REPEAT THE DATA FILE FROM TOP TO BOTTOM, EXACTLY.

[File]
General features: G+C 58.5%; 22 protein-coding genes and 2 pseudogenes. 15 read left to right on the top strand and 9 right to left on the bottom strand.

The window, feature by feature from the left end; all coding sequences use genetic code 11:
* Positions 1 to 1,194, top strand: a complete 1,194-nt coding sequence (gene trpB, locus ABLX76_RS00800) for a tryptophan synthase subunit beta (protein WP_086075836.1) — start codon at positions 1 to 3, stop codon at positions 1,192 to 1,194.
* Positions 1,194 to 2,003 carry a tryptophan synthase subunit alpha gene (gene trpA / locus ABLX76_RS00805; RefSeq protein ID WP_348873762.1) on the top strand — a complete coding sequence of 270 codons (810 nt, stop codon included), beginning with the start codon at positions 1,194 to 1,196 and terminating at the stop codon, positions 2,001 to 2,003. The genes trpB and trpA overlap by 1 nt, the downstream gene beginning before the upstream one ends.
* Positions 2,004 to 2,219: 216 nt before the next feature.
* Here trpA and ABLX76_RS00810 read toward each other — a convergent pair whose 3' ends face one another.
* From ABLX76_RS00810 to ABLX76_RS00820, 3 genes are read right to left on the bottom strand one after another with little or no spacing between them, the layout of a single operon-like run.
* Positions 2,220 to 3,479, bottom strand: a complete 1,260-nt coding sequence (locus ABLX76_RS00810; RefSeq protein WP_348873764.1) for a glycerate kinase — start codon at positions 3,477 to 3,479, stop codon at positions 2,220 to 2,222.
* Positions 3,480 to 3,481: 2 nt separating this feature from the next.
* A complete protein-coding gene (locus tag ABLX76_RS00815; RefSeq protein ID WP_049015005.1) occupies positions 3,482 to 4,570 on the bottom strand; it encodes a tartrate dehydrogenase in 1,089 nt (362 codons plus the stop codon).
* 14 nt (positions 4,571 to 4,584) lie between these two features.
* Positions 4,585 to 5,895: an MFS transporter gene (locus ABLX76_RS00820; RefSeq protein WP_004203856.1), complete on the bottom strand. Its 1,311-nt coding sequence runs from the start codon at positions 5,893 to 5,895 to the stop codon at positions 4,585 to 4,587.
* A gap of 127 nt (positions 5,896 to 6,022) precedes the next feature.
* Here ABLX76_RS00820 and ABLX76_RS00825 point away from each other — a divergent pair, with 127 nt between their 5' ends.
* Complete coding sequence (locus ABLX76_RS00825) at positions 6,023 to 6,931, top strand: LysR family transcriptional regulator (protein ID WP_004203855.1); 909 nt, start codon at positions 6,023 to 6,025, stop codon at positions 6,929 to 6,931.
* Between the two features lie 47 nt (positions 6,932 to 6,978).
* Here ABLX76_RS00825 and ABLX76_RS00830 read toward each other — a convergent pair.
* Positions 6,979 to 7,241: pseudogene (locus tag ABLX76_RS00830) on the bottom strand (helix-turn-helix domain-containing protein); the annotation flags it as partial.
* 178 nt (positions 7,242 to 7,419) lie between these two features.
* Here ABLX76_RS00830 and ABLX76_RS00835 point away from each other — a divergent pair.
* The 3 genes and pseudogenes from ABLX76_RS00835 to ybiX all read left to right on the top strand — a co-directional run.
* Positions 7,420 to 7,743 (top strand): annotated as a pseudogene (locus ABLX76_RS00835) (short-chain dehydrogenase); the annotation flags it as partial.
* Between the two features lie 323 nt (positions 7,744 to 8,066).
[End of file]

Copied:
General features: G+C 58.5%; 22 protein-coding genes and 2 pseudogenes. 15 read left to right on the top strand and 9 right to left on the bottom strand.

The window, feature by feature from the left end; all coding sequences use genetic code 11:
* Positions 1 to 1,194, top strand: a complete 1,194-nt coding sequence (gene trpB, locus ABLX76_RS00800) for a tryptophan synthase subunit beta (protein WP_086075836.1) — start codon at positions 1 to 3, stop codon at positions 1,192 to 1,194.
* Positions 1,194 to 2,003 carry a tryptophan synthase subunit alpha gene (gene trpA / locus ABLX76_RS00805; RefSeq protein ID WP_348873762.1) on the top strand — a complete coding sequence of 270 codons (810 nt, stop codon included), beginning with the start codon at positions 1,194 to 1,196 and terminating at the stop codon, positions 2,001 to 2,003. The genes trpB and trpA overlap by 1 nt, the downstream gene beginning before the upstream one ends.
* Positions 2,004 to 2,219: 216 nt before the next feature.
* Here trpA and ABLX76_RS00810 read toward each other — a convergent pair whose 3' ends face one another.
* From ABLX76_RS00810 to ABLX76_RS00820, 3 genes are read right to left on the bottom strand one after another with little or no spacing between them, the layout of a single operon-like run.
* Positions 2,220 to 3,479, bottom strand: a complete 1,260-nt coding sequence (locus ABLX76_RS00810; RefSeq protein WP_348873764.1) for a glycerate kinase — start codon at positions 3,477 to 3,479, stop codon at positions 2,220 to 2,222.
* Positions 3,480 to 3,481: 2 nt separating this feature from the next.
* A complete protein-coding gene (locus tag ABLX76_RS00815; RefSeq protein ID WP_049015005.1) occupies positions 3,482 to 4,570 on the bottom strand; it encodes a tartrate dehydrogenase in 1,089 nt (362 codons plus the stop codon).
* 14 nt (positions 4,571 to 4,584) lie between these two features.
* Positions 4,585 to 5,895: an MFS transporter gene (locus ABLX76_RS00820; RefSeq protein WP_004203856.1), complete on the bottom strand. Its 1,311-nt coding sequence runs from the start codon at positions 5,893 to 5,895 to the stop codon at positions 4,585 to 4,587.
* A gap of 127 nt (positions 5,896 to 6,022) precedes the next feature.
* Here ABLX76_RS00820 and ABLX76_RS00825 point away from each other — a divergent pair, with 127 nt between their 5' ends.
* Complete coding sequence (locus ABLX76_RS00825) at positions 6,023 to 6,931, top strand: LysR family transcriptional regulator (protein ID WP_004203855.1); 909 nt, start codon at positions 6,023 to 6,025, stop codon at positions 6,929 to 6,931.
* Between the two features lie 47 nt (positions 6,932 to 6,978).
* Here ABLX76_RS00825 and ABLX76_RS00830 read toward each other — a convergent pair.
* Positions 6,979 to 7,241: pseudogene (locus tag ABLX76_RS00830) on the bottom strand (helix-turn-helix domain-containing protein); the annotation flags it as partial.
* 178 nt (positions 7,242 to 7,419) lie between these two features.
* Here ABLX76_RS00830 and ABLX76_RS00835 point away from each other — a divergent pair.
* The 3 genes and pseudogenes from ABLX76_RS00835 to ybiX all read left to right on the top strand — a co-directional run.
* Positions 7,420 to 7,743 (top strand): annotated as a pseudogene (locus ABLX76_RS00835) (short-chain dehydrogenase); the annotation flags it as partial.
* Between the two features lie 323 nt (positions 7,744 to 8,066).